Embracing single-use technology represents a sustainable solution for vaccine manufacturing, offering a viable alternative to traditional stainless steel equipment. Numerous life cycle assessment studies have consistently demonstrated that transitioning from stainless steel to single-use systems within the biopharma and pharma industry can lead to substantial reductions in carbon emissions, as well as lower energy and water consumption.
A key contributing factor to these environmental benefits is the diminished need for extensive cleaning processes associated with stainless steel equipment. Moreover, the adoption of single-use technology enhances operational flexibility and minimizes the risk of cross-contamination.1 2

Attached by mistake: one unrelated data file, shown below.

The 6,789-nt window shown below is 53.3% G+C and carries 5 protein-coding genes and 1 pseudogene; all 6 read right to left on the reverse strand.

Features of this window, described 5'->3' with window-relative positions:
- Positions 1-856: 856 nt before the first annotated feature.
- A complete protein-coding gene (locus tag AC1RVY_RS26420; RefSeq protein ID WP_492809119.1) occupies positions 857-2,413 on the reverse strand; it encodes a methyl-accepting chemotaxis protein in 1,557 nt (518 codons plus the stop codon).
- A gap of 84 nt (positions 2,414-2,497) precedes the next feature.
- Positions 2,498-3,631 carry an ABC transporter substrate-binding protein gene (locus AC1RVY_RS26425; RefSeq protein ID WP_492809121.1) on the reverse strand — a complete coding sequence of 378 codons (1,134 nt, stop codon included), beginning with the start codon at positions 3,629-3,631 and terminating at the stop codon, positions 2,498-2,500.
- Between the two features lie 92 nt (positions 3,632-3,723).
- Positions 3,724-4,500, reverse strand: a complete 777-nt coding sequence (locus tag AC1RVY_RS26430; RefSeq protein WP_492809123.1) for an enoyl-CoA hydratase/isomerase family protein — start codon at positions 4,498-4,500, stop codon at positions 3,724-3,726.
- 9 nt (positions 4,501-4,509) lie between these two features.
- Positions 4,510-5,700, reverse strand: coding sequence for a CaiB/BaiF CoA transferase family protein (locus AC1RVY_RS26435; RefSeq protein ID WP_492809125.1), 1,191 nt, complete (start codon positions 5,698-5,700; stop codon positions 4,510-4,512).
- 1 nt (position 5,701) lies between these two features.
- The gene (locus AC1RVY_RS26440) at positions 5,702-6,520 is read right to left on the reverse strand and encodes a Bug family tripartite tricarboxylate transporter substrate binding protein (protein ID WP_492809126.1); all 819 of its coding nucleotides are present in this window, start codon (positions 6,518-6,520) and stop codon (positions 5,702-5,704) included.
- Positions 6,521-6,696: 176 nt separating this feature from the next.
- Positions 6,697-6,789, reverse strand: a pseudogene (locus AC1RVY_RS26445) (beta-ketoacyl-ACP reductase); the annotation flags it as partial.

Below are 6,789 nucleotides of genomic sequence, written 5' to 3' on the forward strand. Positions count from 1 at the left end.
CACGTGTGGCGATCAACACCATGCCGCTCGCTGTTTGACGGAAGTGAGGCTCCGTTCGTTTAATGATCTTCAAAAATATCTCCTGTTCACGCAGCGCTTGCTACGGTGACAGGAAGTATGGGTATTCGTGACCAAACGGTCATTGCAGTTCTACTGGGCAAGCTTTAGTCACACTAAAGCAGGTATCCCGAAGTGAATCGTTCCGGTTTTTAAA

Efficiency is another major challenge in the vaccine design, development and production of new formulations – and it is one of the main factors contributing to high costs. It is thus crucial to address and improve efficiency, both in development and production.
Efficiency encompasses both the speed and quality in the development of new vaccines in the laboratory, as well as the effectiveness of production processes. Enhanced quality and rapid, safe procedures contribute to heightened efficiency and success in the global vaccine market.
Manual processing still constitutes bottlenecks in certain stages. Human intervention poses a risk of contamination, potentially resulting in the loss of valuable substances. Therefore, implementing automated fluid management solutions is a crucial strategy to elevate quality, accelerate processing, and ultimately enhance overall efficiency.
Single Use Support’s technologies offer viable solutions that are both integrable and scalable to address challenges on several fronts. By eliminating the need for manual processing and handling, they reduce